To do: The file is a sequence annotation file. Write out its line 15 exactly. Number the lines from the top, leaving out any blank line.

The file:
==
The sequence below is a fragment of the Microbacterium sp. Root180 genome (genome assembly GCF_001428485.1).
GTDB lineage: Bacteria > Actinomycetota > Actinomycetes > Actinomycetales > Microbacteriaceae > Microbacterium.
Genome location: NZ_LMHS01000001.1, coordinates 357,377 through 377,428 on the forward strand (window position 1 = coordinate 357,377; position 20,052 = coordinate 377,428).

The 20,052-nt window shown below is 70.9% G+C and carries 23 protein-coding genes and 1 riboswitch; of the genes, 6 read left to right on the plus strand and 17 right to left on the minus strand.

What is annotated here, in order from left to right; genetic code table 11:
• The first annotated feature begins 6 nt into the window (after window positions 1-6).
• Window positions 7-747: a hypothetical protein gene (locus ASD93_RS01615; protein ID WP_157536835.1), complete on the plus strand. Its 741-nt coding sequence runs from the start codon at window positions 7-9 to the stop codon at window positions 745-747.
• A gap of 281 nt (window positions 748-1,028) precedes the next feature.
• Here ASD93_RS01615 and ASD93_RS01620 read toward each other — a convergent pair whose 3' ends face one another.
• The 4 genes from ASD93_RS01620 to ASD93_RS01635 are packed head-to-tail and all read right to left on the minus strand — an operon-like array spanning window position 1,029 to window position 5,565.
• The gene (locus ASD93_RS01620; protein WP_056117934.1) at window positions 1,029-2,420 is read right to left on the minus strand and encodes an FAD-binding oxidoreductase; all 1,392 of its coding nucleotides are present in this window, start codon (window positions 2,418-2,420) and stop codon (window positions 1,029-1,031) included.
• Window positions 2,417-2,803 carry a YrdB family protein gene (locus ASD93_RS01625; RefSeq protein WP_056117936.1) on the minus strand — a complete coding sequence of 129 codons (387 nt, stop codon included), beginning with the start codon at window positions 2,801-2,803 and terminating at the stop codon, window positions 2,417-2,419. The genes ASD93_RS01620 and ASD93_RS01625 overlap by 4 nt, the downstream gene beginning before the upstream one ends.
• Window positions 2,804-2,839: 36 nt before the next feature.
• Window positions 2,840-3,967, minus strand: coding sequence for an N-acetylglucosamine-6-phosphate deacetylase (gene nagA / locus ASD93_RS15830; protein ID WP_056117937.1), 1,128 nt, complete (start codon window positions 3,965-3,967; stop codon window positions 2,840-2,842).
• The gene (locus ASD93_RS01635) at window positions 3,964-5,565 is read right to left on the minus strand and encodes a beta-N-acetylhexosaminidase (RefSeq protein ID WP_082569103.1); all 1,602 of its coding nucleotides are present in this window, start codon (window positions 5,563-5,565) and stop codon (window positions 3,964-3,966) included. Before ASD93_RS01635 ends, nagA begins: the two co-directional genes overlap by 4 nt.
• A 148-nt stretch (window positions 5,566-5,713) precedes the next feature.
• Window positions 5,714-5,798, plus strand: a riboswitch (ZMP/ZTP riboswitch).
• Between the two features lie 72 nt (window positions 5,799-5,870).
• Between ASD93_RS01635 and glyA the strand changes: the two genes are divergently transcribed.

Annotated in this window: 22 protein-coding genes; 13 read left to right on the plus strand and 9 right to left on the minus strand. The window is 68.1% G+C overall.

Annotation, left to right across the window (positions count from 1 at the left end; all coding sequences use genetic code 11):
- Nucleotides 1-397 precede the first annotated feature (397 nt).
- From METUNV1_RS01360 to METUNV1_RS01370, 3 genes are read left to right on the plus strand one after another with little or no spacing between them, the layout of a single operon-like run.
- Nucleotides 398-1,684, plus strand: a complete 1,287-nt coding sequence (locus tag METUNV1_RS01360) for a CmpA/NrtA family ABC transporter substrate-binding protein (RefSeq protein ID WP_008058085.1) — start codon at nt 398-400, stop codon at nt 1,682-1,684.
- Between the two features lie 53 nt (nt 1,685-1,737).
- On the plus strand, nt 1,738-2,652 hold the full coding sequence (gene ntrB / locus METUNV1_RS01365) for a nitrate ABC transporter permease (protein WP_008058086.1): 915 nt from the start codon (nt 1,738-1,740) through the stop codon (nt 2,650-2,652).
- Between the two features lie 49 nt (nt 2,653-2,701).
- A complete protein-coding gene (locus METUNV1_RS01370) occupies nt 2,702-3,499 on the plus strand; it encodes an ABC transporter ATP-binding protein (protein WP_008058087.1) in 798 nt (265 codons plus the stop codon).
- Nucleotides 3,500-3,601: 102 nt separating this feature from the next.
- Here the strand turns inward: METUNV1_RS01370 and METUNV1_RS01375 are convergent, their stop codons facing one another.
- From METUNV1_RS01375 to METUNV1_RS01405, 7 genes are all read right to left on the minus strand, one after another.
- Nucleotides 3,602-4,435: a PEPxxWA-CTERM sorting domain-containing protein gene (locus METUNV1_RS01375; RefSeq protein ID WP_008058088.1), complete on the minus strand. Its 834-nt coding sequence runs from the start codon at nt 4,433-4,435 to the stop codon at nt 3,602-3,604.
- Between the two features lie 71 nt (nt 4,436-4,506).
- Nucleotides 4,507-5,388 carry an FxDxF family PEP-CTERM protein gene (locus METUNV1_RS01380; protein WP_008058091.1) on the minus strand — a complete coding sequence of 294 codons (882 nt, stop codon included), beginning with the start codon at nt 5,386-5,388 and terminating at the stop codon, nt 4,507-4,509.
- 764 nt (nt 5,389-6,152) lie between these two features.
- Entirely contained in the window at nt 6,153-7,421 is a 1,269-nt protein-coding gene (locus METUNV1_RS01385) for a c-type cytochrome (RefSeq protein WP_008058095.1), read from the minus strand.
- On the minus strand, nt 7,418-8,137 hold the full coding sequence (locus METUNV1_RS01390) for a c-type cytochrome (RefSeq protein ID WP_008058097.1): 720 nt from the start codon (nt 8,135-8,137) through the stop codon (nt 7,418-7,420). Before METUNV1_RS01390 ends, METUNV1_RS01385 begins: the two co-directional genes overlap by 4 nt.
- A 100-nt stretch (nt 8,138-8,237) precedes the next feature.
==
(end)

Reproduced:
• The gene (locus ASD93_RS01635) at window positions 3,964-5,565 is read right to left on the minus strand and encodes a beta-N-acetylhexosaminidase (RefSeq protein ID WP_082569103.1); all 1,602 of its coding nucleotides are present in this window, start codon (window positions 5,563-5,565) and stop codon (window positions 3,964-3,966) included. Before ASD93_RS01635 ends, nagA begins: the two co-directional genes overlap by 4 nt.